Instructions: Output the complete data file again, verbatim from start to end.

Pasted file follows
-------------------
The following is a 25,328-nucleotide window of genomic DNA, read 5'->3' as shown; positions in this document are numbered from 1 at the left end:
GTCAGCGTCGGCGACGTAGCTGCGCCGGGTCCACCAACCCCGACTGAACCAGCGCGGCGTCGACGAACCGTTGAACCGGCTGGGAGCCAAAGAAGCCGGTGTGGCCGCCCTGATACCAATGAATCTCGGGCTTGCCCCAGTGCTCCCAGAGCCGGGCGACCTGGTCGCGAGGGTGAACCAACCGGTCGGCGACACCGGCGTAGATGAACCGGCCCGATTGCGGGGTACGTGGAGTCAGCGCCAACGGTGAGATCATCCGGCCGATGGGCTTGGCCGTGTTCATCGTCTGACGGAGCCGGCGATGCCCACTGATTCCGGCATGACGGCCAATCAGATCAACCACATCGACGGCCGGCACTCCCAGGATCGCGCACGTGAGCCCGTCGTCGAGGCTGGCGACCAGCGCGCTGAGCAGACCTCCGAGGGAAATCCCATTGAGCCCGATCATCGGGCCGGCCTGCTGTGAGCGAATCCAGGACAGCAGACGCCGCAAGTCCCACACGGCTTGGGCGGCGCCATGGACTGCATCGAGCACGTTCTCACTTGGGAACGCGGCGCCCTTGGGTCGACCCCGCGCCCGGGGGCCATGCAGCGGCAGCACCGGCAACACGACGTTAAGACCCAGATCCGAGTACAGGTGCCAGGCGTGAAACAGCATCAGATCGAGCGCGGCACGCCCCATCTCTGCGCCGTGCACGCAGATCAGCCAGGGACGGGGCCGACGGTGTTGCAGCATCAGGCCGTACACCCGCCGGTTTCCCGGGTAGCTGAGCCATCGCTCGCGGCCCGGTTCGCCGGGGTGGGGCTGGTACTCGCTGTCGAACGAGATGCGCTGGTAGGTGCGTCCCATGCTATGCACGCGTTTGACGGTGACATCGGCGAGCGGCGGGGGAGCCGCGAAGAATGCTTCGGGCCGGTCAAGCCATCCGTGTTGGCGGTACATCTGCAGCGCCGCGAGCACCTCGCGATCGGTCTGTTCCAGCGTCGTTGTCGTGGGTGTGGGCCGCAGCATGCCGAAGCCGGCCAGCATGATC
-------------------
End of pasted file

The following is a 25,328-nucleotide window of genomic DNA, read 5'->3' as shown; positions in this document are numbered from 1 at the left end:
GTCAGCGTCGGCGACGTAGCTGCGCCGGGTCCACCAACCCCGACTGAACCAGCGCGGCGTCGACGAACCGTTGAACCGGCTGGGAGCCAAAGAAGCCGGTGTGGCCGCCCTGATACCAATGAATCTCGGGCTTGCCCCAGTGCTCCCAGAGCCGGGCGACCTGGTCGCGAGGGTGAACCAACCGGTCGGCGACACCGGCGTAGATGAACCGGCCCGATTGCGGGGTACGTGGAGTCAGCGCCAACGGTGAGATCATCCGGCCGATGGGCTTGGCCGTGTTCATCGTCTGACGGAGCCGGCGATGCCCACTGATTCCGGCATGACGGCCAATCAGATCAACCACATCGACGGCCGGCACTCCCAGGATCGCGCACGTGAGCCCGTCGTCGAGGCTGGCGACCAGCGCGCTGAGCAGACCTCCGAGGGAAATCCCATTGAGCCCGATCATCGGGCCGGCCTGCTGTGAGCGAATCCAGGACAGCAGACGCCGCAAGTCCCACACGGCTTGGGCGGCGCCATGGACTGCATCGAGCACGTTCTCACTTGGGAACGCGGCGCCCTTGGGTCGACCCCGCGCCCGGGGGCCATGCAGCGGCAGCACCGGCAACACGACGTTAAGACCCAGATCCGAGTACAGGTGCCAGGCGTGAAACAGCATCAGATCGAGCGCGGCACGCCCCATCTCTGCGCCGTGCACGCAGATCAGCCAGGGACGGGGCCGACGGTGTTGCAGCATCAGGCCGTACACCCGCCGGTTTCCCGGGTAGCTGAGCCATCGCTCGCGGCCCGGTTCGCCGGGGTGGGGCTGGTACTCGCTGTCGAACGAGATGCGCTGGTAGGTGCGTCCCATGCTATGCACGCGTTTGACGGTGACATCGGCGAGCGGCGGGGGAGCCGCGAAGAATGCTTCGGGCCGGTCAAGCCATCCGTGTTGGCGGTACATCTGCAGCGCCGCGAGCACCTCGCGATCGGTCTGTTCCAGCGTCGTTGTCGTGGGTGTGGGCCGCAGCATGCCGAAGCCGGCCAGCATGATC